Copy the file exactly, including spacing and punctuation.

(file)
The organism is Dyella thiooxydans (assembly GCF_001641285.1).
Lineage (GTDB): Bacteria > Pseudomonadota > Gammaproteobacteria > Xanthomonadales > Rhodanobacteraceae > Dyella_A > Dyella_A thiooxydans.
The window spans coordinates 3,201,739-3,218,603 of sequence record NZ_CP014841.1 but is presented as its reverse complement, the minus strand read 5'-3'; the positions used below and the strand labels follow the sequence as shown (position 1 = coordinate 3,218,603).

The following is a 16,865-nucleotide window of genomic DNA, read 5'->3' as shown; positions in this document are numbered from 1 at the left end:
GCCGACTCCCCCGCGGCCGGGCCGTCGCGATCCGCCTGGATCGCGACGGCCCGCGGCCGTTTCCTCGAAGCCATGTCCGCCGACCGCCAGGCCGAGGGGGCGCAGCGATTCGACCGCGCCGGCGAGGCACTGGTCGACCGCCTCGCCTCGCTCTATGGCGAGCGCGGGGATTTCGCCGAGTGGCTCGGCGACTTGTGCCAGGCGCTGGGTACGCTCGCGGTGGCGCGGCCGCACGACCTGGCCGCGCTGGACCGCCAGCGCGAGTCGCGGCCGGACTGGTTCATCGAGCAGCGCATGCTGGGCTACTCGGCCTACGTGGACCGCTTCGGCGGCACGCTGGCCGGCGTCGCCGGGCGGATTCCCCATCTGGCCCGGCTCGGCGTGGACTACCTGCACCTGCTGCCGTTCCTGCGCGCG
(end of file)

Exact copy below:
The organism is Dyella thiooxydans (assembly GCF_001641285.1).
Lineage (GTDB): Bacteria > Pseudomonadota > Gammaproteobacteria > Xanthomonadales > Rhodanobacteraceae > Dyella_A > Dyella_A thiooxydans.
The window spans coordinates 3,201,739-3,218,603 of sequence record NZ_CP014841.1 but is presented as its reverse complement, the minus strand read 5'-3'; the positions used below and the strand labels follow the sequence as shown (position 1 = coordinate 3,218,603).

The following is a 16,865-nucleotide window of genomic DNA, read 5'->3' as shown; positions in this document are numbered from 1 at the left end:
GCCGACTCCCCCGCGGCCGGGCCGTCGCGATCCGCCTGGATCGCGACGGCCCGCGGCCGTTTCCTCGAAGCCATGTCCGCCGACCGCCAGGCCGAGGGGGCGCAGCGATTCGACCGCGCCGGCGAGGCACTGGTCGACCGCCTCGCCTCGCTCTATGGCGAGCGCGGGGATTTCGCCGAGTGGCTCGGCGACTTGTGCCAGGCGCTGGGTACGCTCGCGGTGGCGCGGCCGCACGACCTGGCCGCGCTGGACCGCCAGCGCGAGTCGCGGCCGGACTGGTTCATCGAGCAGCGCATGCTGGGCTACTCGGCCTACGTGGACCGCTTCGGCGGCACGCTGGCCGGCGTCGCCGGGCGGATTCCCCATCTGGCCCGGCTCGGCGTGGACTACCTGCACCTGCTGCCGTTCCTGCGCGCG